With a single spotlight on Rou Reynolds, he began System… accompanied by a backdrop of a house of an unsteady cliff, only joined by the band went it came to …Meltdown. Then came the show of a lifetime…
We should start from the beginning! First Direct Arena, Leeds – 9th February. It’s a rainy Friday night, but it doesn’t put a damper on the night.
Doors were at 6, and at 7 NOAHFINNCE came to the stage. Up-and-coming pop-punker, who I was looking forward to seeing. I followed Noah on TikTok a few years ago, just enjoying the content – and suddenly last year, he was playing Slam Dunk! He came on to classic Window and AOL start up sounds, which accompanied his latest single Growing Up on the Internet. Prancing around the stage, NOAHFINNCE was laughing and interacting with the crowd well. It was a performance full of a character, with little quips like “could you believe I wrote that with McFly” and “This one’s definitely not about JK Rowling”. I enjoyed the mixes that introduced songs such as SCUMBAG, that took the popular Harry Potter sound where Ron sacrifices himself in Philosopher’s Stone. All-in-all, it was a really good set – and I’ll be looking forward to seeing them again!
Fever 333 were next to take the stage, American hip-hop/rap mixed with metal. I enjoyed them a lot more than I thought I would, as someone who doesn’t listen to a lot of heavy metal, or rap. They spoke out for Palestine, and for the safety of women. They gave an incredible, energetic performance – which, if you’re a fan of metal, I’d recommend you go see. The crowd already knew and loved what they were hearing, and the circle pits were almost immediate. Songs I particularly liked were Swing, Made in America and Hunting Season. Fever 333 put on a great show, and I look forward to seeing more of them.
As I was seated, I can’t personally comment on the crowd – other than that they seemed to be having a really good time. There was a football-style ‘Oh Enter Shikari’ chant, and the classic ‘Yorkshire! Yorkshire!’ Although, my friend that was stood has told me that some people were quite pushy – rude pushy, as they weren’t near the circles. Which is a shame, because it was an incredible night, and a good crowd would have been the cherry on top.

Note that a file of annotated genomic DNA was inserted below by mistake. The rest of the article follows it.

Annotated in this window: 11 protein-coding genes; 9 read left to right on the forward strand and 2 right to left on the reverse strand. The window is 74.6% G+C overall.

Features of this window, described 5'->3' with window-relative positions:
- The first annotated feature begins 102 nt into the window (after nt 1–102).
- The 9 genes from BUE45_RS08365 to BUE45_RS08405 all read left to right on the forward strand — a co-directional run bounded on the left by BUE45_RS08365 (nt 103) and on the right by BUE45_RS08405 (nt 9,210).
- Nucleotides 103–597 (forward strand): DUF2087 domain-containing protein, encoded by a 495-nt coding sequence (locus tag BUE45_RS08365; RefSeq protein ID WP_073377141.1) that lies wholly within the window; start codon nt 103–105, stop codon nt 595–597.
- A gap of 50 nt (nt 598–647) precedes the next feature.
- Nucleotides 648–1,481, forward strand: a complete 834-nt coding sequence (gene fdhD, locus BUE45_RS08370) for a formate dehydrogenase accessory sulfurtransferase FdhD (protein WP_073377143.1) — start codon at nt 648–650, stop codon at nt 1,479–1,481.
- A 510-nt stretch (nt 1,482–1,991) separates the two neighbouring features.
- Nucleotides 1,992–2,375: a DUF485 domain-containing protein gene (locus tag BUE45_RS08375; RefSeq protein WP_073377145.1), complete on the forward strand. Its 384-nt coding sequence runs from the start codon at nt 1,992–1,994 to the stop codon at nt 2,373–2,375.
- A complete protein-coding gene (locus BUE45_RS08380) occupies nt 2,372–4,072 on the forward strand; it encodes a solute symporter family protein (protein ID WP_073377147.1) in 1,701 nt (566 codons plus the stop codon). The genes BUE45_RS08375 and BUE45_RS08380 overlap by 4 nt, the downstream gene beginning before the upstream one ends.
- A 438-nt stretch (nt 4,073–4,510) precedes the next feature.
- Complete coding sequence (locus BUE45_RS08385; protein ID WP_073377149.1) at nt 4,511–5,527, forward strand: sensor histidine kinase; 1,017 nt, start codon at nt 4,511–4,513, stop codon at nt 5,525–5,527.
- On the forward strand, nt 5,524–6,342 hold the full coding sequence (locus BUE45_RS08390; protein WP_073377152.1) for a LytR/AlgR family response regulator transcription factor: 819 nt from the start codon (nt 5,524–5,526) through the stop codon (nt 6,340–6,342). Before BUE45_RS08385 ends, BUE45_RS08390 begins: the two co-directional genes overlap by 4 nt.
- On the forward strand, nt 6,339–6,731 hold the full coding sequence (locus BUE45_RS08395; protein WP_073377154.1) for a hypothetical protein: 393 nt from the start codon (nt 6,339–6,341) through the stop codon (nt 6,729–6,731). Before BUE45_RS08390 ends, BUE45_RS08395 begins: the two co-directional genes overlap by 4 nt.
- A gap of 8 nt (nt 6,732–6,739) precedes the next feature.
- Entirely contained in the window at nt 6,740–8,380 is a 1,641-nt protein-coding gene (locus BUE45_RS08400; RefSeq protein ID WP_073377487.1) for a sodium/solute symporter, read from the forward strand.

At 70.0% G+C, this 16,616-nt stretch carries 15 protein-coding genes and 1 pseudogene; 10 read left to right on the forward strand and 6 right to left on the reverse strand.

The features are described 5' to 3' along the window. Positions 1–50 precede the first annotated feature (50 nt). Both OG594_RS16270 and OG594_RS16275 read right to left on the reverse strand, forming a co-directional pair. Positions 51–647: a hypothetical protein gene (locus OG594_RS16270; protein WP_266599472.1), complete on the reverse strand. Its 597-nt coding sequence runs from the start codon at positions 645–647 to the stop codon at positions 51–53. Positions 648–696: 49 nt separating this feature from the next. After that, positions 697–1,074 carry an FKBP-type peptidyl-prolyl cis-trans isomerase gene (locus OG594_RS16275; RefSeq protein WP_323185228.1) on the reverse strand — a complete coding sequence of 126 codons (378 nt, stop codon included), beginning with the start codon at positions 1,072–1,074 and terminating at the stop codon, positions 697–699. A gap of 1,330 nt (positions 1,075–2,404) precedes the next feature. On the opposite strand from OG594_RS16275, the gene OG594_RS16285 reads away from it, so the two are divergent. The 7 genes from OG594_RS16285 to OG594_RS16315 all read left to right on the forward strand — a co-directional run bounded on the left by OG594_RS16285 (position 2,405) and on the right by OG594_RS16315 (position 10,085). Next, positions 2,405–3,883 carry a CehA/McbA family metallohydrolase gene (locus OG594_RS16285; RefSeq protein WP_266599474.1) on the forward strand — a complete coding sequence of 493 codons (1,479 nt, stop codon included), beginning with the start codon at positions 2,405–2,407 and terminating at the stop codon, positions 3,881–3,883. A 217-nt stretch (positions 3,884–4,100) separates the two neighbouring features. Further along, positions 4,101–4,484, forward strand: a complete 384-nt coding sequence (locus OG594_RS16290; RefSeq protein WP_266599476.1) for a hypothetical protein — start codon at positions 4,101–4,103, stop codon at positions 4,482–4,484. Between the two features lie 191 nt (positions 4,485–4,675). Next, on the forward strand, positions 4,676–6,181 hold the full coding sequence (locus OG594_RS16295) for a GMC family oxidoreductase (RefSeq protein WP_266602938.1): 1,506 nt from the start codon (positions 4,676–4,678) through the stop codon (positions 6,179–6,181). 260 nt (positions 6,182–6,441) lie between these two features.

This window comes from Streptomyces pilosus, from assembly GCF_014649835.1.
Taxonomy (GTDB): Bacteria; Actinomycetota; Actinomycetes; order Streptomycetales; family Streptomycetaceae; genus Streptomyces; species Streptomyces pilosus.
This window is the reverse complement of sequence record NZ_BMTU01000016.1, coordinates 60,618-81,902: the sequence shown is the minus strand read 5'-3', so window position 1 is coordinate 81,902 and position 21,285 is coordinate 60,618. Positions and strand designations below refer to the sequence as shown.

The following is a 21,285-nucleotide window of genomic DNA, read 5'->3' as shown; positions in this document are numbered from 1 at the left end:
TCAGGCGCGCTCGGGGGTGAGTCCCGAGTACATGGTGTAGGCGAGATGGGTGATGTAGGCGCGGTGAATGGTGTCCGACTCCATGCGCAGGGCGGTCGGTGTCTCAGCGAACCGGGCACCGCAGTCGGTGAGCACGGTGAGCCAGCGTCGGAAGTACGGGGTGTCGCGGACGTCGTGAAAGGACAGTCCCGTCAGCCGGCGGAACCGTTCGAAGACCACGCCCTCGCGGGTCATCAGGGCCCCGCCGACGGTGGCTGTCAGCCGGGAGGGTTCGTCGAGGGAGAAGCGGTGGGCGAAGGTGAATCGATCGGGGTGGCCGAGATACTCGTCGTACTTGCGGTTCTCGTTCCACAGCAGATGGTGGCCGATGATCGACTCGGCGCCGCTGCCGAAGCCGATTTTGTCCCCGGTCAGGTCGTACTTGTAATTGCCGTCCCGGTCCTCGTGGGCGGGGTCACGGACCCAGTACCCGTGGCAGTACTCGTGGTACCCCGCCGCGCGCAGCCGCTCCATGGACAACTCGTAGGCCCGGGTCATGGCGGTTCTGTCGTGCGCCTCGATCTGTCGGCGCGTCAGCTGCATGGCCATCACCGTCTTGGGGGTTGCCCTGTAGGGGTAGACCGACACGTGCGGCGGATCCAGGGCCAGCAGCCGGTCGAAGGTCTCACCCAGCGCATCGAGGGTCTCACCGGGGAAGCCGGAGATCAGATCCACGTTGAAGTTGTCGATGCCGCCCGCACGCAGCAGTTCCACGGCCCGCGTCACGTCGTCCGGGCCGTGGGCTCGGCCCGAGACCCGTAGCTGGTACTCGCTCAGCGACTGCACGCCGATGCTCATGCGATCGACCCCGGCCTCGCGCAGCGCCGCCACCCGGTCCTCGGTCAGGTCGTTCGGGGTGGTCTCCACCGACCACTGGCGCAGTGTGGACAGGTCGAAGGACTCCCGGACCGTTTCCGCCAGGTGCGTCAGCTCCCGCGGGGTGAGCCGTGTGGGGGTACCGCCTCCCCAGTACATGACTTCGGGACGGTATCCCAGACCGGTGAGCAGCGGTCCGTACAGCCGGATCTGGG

First Direct Arena is a good venue, especially when it comes to disabilities. The staff are incredibly helpful, and there was plenty of warning signs around, warning of flashing lights during shows.
Between sets played a setlist of classic pub tunes. We got to dance to the likes of Summer of 69, I Want to Dance with Somebody and Girls Just Want to Have Fun. It was surprising – but what I’ve learnt from Enter Shikari shows is to expect the unexpected. I mean, last time I saw them was in Manchester, and the crowd started chanting for Yorkshire.
Enter Shikari live is an experience, as seeing music live should be. They don’t just come on, play songs and leave. Rou Reynolds has energy I don’t see in a lot of artists, running around not just around the stage, or through the pit, but making his way up through the balcony – and then back to the stage in the space of a song. Each song had a unique visual, some the band interacted with, some were accompanied by a laser show.
It was the live debut for a few of their new songs, such as Giant Pacific Octopus and Losing My Grip which features Jason Aalon Butler, frontman of Fever 333. Naturally, he joined them on stage for it. For Goldfish ~ the screen showed an incredibly grumpy-looking fish, and for Jailbreak the lights appeared looking like a jail cell – as the song continued, Rou broke the barriers and, eventually, held the lights in his own hands.
Sitting alone on a screen disguised as a building, just a guitar on his knee, Rou took to the stage for The Pressures On and Juggernauts. Slowed down and solo, there was a moment of awe, and the crowd seemed more united. It’s always a nice time, when the artists slow the set down. I had wondered how they’d do it, as a casual listener, I don’t know all Enter Shikari’s discography, and I hadn’t heard anything calm from them.
As I said, seeing Enter Shikari is an experience. I’d love to see them all the time, even as a casual listener – just for the energy and the spectacle. It’s a time to have fun and be transported into another world. I dare say, it’s Enter Shikari’s World, and we’re just living in it. Just for an hour and half, though.